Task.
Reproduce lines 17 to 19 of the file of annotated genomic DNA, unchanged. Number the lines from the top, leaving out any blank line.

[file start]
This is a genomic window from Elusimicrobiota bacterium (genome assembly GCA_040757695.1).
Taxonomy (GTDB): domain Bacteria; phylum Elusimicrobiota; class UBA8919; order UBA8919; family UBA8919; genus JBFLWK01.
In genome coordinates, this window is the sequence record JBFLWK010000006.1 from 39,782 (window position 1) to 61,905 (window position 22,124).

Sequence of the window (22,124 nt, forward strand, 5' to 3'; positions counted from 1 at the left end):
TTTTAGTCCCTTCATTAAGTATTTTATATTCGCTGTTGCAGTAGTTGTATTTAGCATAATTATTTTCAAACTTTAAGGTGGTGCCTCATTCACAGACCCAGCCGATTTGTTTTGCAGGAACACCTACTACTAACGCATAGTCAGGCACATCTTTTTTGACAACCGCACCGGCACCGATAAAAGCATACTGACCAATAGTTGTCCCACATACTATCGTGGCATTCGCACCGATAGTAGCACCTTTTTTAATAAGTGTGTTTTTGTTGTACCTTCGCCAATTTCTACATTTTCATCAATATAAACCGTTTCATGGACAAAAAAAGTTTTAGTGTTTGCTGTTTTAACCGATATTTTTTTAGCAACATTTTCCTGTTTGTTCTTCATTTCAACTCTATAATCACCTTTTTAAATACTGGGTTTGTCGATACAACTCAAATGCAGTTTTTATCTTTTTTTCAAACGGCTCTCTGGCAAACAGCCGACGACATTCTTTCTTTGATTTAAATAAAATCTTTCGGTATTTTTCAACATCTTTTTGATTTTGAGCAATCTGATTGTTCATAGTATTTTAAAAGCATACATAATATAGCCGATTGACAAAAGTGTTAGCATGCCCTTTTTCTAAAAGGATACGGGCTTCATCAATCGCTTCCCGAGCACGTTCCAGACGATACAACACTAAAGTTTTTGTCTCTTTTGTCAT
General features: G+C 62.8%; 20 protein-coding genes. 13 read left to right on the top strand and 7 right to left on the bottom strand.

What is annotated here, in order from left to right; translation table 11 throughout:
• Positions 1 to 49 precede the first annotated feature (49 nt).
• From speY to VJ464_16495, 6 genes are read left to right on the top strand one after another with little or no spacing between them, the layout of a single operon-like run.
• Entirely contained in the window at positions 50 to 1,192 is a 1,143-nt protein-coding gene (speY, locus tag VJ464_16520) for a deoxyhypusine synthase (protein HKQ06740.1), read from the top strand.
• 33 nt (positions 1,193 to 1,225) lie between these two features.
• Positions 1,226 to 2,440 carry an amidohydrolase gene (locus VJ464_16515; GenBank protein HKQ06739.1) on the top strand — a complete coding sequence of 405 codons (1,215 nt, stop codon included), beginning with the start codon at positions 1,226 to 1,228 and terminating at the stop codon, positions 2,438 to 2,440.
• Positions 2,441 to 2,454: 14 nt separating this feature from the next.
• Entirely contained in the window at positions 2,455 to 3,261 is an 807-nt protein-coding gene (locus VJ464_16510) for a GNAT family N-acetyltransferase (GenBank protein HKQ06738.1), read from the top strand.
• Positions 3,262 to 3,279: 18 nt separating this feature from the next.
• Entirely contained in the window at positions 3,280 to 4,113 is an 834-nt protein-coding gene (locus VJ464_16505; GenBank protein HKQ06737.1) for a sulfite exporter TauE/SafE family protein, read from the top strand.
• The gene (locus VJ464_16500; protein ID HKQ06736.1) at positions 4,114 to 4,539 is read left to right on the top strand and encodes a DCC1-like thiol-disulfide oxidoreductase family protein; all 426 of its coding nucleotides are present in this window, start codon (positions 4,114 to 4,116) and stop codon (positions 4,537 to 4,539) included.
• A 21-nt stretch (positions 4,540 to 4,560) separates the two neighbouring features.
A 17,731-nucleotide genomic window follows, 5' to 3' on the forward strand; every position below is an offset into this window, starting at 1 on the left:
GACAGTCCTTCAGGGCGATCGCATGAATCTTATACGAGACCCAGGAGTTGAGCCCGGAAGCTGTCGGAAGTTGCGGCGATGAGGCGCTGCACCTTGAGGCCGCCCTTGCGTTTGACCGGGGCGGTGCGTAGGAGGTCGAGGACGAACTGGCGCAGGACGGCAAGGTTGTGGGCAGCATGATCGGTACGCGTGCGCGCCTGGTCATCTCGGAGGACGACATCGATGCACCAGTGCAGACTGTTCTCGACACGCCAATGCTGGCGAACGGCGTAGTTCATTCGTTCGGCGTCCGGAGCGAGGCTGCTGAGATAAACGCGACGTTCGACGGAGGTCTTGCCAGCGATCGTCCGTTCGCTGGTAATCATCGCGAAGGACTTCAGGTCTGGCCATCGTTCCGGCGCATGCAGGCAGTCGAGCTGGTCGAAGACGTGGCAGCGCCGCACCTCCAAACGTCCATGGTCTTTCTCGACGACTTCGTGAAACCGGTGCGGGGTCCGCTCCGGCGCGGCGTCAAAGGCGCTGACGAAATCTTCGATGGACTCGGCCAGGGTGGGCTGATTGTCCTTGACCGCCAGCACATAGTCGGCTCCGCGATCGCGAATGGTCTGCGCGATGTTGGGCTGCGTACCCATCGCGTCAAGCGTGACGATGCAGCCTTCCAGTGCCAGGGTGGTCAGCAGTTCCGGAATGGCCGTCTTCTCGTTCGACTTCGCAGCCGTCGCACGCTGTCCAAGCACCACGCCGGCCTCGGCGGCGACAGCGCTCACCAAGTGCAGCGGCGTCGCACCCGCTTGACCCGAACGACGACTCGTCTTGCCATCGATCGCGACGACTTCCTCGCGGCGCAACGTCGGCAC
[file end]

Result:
• The gene (locus VJ464_16500; protein ID HKQ06736.1) at positions 4,114 to 4,539 is read left to right on the top strand and encodes a DCC1-like thiol-disulfide oxidoreductase family protein; all 426 of its coding nucleotides are present in this window, start codon (positions 4,114 to 4,116) and stop codon (positions 4,537 to 4,539) included.
• A 21-nt stretch (positions 4,540 to 4,560) separates the two neighbouring features.
A 17,731-nucleotide genomic window follows, 5' to 3' on the forward strand; every position below is an offset into this window, starting at 1 on the left: